MACKER: I’d like to encourage artists not to think, “I don’t have the skills to do that,” or “I don’t have the credentials.” A favorite acting teacher of mine said, “When we study acting, we’re studying to be professional human beings.” It’s important for artists not to think that just because they don’t have a policy degree that they can’t be influential—or even that they can’t be the person in the seat making the legislation. Our democracy desperately needs open-minded, creative thinking to solve the problems we’re facing. Starting with people who have empathy for other human beings would be a great place to start. As we see changes to what the working world looks like, I hope we’ll see that the skills artists can bring are just as valuable as, say, engineering. I hope we start to see filling these roles as a process of looking at the skills someone can bring to the table, rather than at their professional background. Working to understanding human beings is also important—allowing our elected leaders to evolve and develop and be imperfect. Allowing our leaders to grow and change their minds should be something we want, but right now we’re acting like we don’t want it. Also, artists tend to be particularly familiar with issues like affordable health care and housing, because they tend to have nontraditional jobs that don’t always allow for those things. That makes it even more important that they participate in the process of improving them. There’s interesting overlap about what security in those areas means in the gig economy and the changing nature of work in our world right now. Because they often have firsthand experience, I think artists can bring a helpful, personal perspective to those areas, and therefore could really help to solve them—even though the solutions don’t just affect artists.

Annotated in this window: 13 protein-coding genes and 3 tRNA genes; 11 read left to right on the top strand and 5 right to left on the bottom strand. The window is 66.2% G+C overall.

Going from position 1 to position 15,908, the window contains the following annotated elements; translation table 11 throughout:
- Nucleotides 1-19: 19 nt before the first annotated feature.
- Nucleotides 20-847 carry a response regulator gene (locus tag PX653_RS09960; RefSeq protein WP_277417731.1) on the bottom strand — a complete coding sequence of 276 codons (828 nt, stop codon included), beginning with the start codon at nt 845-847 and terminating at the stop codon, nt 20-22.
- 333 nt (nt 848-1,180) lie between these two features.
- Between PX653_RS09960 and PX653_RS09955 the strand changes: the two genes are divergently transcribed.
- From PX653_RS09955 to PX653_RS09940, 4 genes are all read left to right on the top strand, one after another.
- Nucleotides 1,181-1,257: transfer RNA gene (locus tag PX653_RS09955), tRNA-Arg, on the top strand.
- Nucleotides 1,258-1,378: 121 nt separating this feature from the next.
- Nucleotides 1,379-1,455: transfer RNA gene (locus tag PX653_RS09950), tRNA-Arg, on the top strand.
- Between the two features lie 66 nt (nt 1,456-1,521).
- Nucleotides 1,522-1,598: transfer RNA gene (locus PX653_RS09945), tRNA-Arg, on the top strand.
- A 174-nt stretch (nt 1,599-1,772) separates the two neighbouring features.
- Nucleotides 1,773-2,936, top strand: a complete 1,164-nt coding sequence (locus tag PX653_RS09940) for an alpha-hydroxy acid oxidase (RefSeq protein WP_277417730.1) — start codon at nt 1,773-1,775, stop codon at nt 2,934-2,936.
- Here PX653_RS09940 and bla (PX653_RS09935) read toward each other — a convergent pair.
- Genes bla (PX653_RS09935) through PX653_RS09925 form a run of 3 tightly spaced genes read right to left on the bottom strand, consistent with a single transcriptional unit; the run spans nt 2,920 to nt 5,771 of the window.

ARTPLACE: Any parting shots?